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Pyometra - recovery questions

Discussion in 'Dog Health and Nutrition' started by charholden, Jul 11, 2018.

  1. charholden

    charholden PetForums Newbie

    Jul 11, 2018
    Likes Received:
    Hi, I just signed up here to ask if anyone has experience with a dog who has Pyometra??

    My 11 year old Spaniel was taken to the vets on Monday afternoon after becoming somewhat unresponsive. Had no idea what was wrong with her but she was diagnosed with an open pyometra and sent for emergency surgery which took place around 5am Tuesday morning.

    I went to see her at the vets last night around 7pm and she was very sleepy but her tail wagged when she saw me and my dad who had got there earlier said although she seemed completely out of it she did get out of the cage and do a little walk up and down with him.

    She is a normally very lively dog so I feel really worried and she was so sleepy last night and they kept her in again. They also said in the early hours this morning that she hasnt eaten anything yet so today we will take some food she likes when we visit her. She has drunk water, but I feel so worried about her being so woozy and not eating.

    Can anyone tell me what their experience was like with post Pyometra surgery?

    thanks so much x
  2. Sled dog hotel

    Sled dog hotel PetForums VIP

    Aug 11, 2010
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    some dogs like some humans cope with anaesthesia better then others, and some will come round a lot quicker then others.
    It also may depend how late in the day she had the operation. Its not unusual for dogs to be sleepy the night of the operation/anaesthesia, some wont eat at all some may only pick a bit, and I have had others that eat normally after anaesthesia over the years. It sounds like the vet owning to the condition, nature of the emergency operation, and the fact she wasn't fully recovered from the anaesthesia may well be just being cautious and wants to monitor for a bit longer then usual. You may well find shes a lot better today now that the anaesthesia and other drugs have left the system more.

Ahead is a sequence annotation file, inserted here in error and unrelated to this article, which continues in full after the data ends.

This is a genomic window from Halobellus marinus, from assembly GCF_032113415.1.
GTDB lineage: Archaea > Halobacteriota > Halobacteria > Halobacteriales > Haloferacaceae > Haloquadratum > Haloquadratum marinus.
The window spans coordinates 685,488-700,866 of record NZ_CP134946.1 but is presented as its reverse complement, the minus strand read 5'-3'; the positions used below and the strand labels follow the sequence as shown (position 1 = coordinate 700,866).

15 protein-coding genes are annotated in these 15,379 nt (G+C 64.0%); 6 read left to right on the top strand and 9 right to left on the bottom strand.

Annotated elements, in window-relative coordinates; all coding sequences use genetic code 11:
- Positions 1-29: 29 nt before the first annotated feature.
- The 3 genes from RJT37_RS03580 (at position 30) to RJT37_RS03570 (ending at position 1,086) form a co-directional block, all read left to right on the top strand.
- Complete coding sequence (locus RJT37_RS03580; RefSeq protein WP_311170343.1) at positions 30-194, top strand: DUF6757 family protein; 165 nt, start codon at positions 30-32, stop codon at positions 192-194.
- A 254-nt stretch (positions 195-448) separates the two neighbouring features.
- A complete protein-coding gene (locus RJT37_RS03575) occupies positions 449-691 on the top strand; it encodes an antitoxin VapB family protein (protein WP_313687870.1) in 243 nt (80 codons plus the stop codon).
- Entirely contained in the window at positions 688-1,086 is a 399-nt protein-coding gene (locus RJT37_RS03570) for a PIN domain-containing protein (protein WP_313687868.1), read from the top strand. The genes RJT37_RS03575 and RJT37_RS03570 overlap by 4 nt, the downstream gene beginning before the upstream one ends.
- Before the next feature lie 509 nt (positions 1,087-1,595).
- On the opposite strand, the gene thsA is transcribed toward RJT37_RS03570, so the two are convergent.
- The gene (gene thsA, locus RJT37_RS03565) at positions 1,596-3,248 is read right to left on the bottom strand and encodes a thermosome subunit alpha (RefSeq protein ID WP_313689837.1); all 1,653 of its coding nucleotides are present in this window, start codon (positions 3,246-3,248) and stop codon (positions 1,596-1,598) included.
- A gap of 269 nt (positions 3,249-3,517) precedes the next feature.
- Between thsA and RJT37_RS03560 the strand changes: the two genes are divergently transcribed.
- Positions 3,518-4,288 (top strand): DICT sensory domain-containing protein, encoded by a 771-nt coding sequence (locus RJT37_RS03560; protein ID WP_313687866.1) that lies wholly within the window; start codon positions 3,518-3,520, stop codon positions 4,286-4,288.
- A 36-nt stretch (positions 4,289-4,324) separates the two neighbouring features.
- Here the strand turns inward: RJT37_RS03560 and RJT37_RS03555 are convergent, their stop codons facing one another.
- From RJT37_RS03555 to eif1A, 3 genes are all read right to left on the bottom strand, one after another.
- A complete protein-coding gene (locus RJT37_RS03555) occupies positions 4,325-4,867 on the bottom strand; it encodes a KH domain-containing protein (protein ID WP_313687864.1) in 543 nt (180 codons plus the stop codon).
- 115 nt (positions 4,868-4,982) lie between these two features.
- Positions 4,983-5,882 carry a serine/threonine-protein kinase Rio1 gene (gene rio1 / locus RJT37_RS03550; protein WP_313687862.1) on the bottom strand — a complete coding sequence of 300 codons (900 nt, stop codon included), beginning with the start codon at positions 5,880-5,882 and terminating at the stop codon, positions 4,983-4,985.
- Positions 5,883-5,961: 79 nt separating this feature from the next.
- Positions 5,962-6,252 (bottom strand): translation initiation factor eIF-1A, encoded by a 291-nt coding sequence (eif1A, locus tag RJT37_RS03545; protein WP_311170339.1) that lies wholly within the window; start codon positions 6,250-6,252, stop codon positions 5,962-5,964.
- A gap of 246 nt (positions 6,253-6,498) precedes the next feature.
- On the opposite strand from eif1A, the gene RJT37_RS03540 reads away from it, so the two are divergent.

Lurcherlad and leashedForLife like this.
  3. SusieRainbow

    SusieRainbow Moderator
    Staff Member

    Jan 21, 2013
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    My dachshund had surgery for metritis last year at 14 y.o. It wasn't a dire emergency as she hadn't got full blown pyo at that point , just the start of it so it was nipped in the bud before it fully developed as the vet was sure it would. She came home the same evening, ate, drank and was walked outside for a wee. Next morning she was a bit stiff and sore but within a couple if days you wouldn't have known she'd had surgery ! We were amazed by her recovery.
    I hope your girl feels better soon.
  4. leashedForLife

    Nov 1, 2009
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    When i had outpatient surgery with GA [to put my broken nose back where it belonged, which necessitated breaking it again!... :confused: . The bones had begun to heal in their new, wrong configuration, over the intervening week ], it took a solid week for me to feel myself.
    I was told by my chiropractor that general anaesthesia shuts-down the adrenal glands, which along with flooding us with alarm in moments of great danger, have an everyday purpose in helping regulate waking periods & alertness. I felt very stoopid & literally heavy, especially the 1st 48-hours.
    My appetite was way down, & i drank more water than usual, too.

    When she comes home, be VERY careful that she doesn't jump around or stand on her hind legs - U don't want stitches to strain or pop.
    She will need to stay on the floor, on all 4s, & be ON A LEASH for 10 days, possibly longer - depending upon how she heals; 10-days post surgery for abdominal sutures is the standard, if she should pop stitches, get an infection, etc, it could be 2-weeks or more.

    A cone-collar AKA Elizabethan collar is important; a onesie as a second barrier, to check for drainage & the color of fluids, is even better. A white onesie will let U see yellow [blood serum, small amounts in the 1st 2 days are normal], pink [blood-tinged, *not* normal - phone the vet immediately], & bright red [definitely not normal! - straight to the vet, day or night].

    the incision should be
    flat, clean, & dry; very minimal drainage after the 1st 24-hours, no angry red color, no puffy pink swelling around or between the sutures.

    - terry

    Lurcherlad likes this.
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